Writing Resources

Subordinate Clauses

This handout is available for download in DOCX format and PDF format.


A subordinate or “dependent” clause will begin with a conjunction (e.g. because, after, since, whether, while) or a pronoun (e.g. that, who, which). This combination of words will not form a complete sentence. It will instead make a reader want more information to finish the thought.

Correctly attaching a subordinate clause to a main clause:

When you attach a subordinate clause in front of a main clause, use a comma, like this:

Subordinate Clause + [comma] + Main Clause

  • Even though the broccoli was covered in cheddar cheese, Emily refused to eat it.
  • While Bailey slept on the sofa in front of the television, Samson, the family dog, gnawed on the leg of the coffee table.

When you attach a subordinate clause at the end of a main clause, you should generally use no punctuation, like this:

Main Clause + [no punctuation] + Subordinate Clause

  • Jonathan woke up late today [no punctuation] because he was outside stargazing until 2 AM.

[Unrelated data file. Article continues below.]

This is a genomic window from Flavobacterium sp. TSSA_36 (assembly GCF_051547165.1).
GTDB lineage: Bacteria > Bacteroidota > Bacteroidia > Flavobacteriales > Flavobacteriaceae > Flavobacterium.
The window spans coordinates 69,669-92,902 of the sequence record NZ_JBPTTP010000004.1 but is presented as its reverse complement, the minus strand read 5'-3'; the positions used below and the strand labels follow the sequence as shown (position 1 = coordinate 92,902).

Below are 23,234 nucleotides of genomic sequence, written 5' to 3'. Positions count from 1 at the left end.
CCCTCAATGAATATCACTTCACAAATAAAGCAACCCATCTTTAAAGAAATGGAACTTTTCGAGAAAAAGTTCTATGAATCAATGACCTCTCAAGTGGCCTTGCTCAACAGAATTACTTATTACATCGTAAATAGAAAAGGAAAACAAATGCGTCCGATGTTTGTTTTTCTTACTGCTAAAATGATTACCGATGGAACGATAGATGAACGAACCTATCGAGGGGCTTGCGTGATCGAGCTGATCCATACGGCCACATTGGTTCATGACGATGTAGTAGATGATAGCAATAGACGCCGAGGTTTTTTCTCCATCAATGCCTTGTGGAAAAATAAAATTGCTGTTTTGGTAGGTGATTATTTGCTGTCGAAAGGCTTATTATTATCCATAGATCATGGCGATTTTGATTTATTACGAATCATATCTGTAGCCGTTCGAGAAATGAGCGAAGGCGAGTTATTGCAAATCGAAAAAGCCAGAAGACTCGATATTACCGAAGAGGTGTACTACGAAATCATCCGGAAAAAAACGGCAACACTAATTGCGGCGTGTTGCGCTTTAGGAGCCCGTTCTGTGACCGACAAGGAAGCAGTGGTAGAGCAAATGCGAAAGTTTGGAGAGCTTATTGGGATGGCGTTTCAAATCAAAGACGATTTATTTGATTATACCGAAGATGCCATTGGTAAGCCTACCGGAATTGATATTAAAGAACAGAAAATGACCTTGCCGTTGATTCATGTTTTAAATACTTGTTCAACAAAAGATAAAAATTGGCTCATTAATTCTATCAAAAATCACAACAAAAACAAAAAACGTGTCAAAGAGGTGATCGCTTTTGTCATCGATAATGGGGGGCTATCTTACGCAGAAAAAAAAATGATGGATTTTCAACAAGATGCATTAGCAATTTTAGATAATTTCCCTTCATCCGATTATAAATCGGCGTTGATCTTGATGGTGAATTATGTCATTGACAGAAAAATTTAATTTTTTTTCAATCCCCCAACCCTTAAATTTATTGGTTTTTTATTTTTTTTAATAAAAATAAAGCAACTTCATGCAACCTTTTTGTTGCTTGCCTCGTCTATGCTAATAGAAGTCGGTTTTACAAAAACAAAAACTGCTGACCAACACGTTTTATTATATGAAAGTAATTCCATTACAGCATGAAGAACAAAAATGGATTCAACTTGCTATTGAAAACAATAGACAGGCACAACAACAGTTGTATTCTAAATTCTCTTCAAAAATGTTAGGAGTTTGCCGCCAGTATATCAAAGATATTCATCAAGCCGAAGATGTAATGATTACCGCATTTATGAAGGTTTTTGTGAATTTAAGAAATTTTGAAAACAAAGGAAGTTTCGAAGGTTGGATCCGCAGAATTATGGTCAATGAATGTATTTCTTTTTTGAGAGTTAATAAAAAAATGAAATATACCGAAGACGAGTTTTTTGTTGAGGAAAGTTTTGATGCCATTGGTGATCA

• Diane decided to plant tomatoes in the back of the yard [no punctuation] where the sun blazed the longest during the day.

Using subordination to combine ideas effectively:

Writers use subordination to combine two ideas in a single sentence. Here are two short sentences:

  • Esther gasped. A six-foot snake slithered across the sidewalk.

Since the two sentences are related, you can combine them to express the action more effectively:

  • Esther gasped when a six-foot snake slithered across the sidewalk.

If the two ideas have unequal importance, save the most important one for the end of the sentence so that your reader remembers it best. Observe that if we rewrite the example above so that the two ideas are flipped, the wrong point gets emphasized:

  • When a six-foot snake slithered across the sidewalk, Esther gasped.

This rewritten sentence emphasizes Esther’s gasp rather than the presence of a giant snake on the sidewalk. It is also confusing to read, because it dulls the impact of both clauses.

Credit: Adapted from “The Subordinate Clause,” Chomp Chomp. 24 October 2017, http://www.chompchomp.com/terms/subordinateclause.htm.